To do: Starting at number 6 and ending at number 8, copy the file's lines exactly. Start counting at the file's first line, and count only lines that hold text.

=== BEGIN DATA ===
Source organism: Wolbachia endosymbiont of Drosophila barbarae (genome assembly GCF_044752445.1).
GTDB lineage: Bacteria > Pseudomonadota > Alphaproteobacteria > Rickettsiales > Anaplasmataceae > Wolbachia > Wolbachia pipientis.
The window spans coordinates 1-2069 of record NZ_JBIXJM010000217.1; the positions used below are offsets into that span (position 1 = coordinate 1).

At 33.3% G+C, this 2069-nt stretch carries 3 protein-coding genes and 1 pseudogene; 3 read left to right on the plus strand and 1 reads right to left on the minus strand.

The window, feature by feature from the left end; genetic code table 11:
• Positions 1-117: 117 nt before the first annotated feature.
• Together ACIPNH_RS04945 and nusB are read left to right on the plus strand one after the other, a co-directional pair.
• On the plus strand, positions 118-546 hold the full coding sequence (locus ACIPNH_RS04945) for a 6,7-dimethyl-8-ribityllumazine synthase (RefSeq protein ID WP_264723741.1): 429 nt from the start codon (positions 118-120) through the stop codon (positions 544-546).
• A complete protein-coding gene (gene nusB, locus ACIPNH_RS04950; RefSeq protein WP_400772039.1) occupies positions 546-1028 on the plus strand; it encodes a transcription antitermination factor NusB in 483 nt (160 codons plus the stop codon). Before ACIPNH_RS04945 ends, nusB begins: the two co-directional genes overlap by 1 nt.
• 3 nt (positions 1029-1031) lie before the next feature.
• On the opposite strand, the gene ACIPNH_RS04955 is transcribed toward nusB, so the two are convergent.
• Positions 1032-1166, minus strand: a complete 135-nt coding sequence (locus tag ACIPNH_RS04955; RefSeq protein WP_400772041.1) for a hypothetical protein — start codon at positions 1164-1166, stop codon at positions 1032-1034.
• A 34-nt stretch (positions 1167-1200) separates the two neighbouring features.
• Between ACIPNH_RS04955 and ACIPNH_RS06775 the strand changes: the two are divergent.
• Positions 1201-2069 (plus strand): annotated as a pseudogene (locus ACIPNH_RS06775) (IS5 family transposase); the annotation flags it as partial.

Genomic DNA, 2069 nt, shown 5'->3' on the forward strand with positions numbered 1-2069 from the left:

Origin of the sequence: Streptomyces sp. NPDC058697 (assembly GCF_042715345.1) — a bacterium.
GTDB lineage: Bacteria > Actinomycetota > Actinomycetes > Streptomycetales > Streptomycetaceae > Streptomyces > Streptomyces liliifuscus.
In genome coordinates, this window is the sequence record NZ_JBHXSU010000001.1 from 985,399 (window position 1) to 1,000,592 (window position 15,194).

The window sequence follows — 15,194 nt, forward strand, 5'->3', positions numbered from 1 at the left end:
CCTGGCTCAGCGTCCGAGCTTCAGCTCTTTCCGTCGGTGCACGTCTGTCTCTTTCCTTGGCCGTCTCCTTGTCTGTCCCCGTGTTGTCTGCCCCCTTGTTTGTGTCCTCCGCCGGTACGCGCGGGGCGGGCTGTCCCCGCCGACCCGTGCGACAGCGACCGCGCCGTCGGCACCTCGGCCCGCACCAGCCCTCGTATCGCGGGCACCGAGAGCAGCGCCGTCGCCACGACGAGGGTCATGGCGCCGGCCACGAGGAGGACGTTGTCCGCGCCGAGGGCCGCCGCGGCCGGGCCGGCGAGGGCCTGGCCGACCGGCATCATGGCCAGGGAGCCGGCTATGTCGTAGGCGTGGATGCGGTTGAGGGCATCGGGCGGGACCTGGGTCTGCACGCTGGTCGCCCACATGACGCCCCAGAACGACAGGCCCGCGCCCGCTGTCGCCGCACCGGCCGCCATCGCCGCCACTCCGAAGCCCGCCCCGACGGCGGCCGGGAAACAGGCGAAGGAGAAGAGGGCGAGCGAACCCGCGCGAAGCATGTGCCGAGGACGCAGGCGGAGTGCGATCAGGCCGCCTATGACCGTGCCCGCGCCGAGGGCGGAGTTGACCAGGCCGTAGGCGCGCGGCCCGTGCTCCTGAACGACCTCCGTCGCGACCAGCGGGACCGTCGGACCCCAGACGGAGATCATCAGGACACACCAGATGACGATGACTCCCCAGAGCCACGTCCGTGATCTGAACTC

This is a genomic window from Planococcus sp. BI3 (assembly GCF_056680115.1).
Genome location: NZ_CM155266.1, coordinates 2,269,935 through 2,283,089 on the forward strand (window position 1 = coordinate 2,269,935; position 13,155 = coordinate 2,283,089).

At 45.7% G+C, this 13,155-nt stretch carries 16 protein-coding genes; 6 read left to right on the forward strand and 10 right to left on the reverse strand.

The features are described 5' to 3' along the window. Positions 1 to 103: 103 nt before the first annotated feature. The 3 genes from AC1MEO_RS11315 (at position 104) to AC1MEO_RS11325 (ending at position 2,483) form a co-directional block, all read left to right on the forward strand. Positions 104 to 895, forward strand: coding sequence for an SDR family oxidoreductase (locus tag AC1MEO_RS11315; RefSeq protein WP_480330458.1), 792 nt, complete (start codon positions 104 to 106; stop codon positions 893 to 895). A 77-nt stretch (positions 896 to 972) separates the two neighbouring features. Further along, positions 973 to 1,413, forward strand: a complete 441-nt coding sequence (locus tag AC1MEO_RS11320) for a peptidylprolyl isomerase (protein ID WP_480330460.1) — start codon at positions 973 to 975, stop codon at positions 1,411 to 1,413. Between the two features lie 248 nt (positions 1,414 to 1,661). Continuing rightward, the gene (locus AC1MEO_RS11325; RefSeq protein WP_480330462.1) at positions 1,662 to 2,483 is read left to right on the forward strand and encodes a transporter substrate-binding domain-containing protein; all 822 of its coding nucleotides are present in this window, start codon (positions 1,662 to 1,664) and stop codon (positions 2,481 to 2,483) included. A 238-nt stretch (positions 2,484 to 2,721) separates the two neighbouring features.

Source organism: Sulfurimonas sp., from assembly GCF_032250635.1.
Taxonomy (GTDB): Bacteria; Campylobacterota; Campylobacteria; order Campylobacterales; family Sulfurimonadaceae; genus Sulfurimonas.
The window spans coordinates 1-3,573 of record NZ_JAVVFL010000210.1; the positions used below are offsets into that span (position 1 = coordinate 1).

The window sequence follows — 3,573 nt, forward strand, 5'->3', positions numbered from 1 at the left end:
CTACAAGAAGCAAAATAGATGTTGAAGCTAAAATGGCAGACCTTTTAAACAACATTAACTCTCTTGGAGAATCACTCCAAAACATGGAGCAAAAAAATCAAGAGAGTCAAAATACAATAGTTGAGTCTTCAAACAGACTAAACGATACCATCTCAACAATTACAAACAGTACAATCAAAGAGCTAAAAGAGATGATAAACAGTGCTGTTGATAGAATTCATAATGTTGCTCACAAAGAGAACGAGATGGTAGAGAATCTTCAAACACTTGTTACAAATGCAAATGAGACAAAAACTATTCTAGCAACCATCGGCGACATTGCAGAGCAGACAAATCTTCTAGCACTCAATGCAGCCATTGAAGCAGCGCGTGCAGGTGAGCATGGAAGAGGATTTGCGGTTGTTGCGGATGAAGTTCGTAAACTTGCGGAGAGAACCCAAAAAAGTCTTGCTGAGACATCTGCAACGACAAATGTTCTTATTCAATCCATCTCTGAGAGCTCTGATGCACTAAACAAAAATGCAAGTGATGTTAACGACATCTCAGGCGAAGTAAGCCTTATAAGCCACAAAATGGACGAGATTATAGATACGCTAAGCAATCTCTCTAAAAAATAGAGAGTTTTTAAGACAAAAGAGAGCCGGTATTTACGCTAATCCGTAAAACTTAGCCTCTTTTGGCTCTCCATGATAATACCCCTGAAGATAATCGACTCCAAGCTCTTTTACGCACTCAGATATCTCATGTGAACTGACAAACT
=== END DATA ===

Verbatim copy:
• Positions 1-117: 117 nt before the first annotated feature.
• Together ACIPNH_RS04945 and nusB are read left to right on the plus strand one after the other, a co-directional pair.
• On the plus strand, positions 118-546 hold the full coding sequence (locus ACIPNH_RS04945) for a 6,7-dimethyl-8-ribityllumazine synthase (RefSeq protein ID WP_264723741.1): 429 nt from the start codon (positions 118-120) through the stop codon (positions 544-546).